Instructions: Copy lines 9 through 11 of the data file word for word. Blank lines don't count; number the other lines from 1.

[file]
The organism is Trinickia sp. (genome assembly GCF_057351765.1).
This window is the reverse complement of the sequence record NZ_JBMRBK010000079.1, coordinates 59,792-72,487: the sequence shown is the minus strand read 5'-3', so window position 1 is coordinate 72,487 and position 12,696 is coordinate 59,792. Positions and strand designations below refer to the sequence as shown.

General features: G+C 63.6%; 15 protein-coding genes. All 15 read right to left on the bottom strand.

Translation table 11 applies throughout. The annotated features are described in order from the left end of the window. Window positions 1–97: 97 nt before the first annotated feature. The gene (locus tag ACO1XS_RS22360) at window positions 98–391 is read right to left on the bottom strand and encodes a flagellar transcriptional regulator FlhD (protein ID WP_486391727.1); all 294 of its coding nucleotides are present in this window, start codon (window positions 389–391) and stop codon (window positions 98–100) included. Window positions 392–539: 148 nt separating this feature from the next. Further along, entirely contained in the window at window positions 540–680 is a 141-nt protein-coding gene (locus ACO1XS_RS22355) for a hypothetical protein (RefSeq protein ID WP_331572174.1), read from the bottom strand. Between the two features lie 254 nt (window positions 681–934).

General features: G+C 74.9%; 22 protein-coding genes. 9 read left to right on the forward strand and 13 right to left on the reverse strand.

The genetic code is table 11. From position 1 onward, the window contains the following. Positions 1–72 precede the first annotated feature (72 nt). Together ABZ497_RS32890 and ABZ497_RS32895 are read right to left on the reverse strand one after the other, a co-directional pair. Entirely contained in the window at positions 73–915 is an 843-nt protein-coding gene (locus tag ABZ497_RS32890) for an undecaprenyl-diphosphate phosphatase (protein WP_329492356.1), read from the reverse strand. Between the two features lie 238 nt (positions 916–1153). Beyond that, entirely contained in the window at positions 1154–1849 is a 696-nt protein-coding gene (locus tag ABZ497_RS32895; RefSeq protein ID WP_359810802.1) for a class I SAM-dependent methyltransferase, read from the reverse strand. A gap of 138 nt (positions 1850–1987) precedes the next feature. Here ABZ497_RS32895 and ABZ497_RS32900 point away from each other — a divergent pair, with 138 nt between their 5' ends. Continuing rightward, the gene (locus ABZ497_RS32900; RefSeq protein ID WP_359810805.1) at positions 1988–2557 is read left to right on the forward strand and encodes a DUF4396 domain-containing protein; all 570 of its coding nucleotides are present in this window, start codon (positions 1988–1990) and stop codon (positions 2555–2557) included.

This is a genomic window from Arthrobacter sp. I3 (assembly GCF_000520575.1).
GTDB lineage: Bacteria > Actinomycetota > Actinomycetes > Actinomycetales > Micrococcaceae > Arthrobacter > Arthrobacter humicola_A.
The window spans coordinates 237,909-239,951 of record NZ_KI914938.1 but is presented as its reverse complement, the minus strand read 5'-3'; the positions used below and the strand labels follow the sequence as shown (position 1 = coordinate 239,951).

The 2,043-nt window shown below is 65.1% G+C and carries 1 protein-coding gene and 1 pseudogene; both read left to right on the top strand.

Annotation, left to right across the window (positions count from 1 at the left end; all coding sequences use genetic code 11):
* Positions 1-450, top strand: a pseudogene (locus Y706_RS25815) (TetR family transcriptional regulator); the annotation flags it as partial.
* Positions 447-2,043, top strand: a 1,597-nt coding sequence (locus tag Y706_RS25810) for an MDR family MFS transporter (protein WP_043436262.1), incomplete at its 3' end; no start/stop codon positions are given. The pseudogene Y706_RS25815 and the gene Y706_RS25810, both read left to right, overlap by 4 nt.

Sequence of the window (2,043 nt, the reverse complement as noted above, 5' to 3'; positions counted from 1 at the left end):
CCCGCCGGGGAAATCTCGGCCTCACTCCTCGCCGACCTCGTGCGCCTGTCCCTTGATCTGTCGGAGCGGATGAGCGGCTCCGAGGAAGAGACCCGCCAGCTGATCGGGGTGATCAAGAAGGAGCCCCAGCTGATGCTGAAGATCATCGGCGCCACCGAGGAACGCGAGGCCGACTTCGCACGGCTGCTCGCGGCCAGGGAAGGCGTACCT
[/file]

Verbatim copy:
The window spans coordinates 237,909-239,951 of record NZ_KI914938.1 but is presented as its reverse complement, the minus strand read 5'-3'; the positions used below and the strand labels follow the sequence as shown (position 1 = coordinate 239,951).

The 2,043-nt window shown below is 65.1% G+C and carries 1 protein-coding gene and 1 pseudogene; both read left to right on the top strand.

Annotation, left to right across the window (positions count from 1 at the left end; all coding sequences use genetic code 11):